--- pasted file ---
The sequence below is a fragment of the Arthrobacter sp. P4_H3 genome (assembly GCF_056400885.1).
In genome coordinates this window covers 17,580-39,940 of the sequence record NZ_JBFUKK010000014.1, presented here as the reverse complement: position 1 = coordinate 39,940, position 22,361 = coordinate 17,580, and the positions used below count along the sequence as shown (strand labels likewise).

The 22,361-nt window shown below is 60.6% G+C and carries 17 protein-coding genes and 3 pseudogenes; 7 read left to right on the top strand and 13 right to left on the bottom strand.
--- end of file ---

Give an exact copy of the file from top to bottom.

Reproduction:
The sequence below is a fragment of the Arthrobacter sp. P4_H3 genome (assembly GCF_056400885.1).
In genome coordinates this window covers 17,580-39,940 of the sequence record NZ_JBFUKK010000014.1, presented here as the reverse complement: position 1 = coordinate 39,940, position 22,361 = coordinate 17,580, and the positions used below count along the sequence as shown (strand labels likewise).

The 22,361-nt window shown below is 60.6% G+C and carries 17 protein-coding genes and 3 pseudogenes; 7 read left to right on the top strand and 13 right to left on the bottom strand.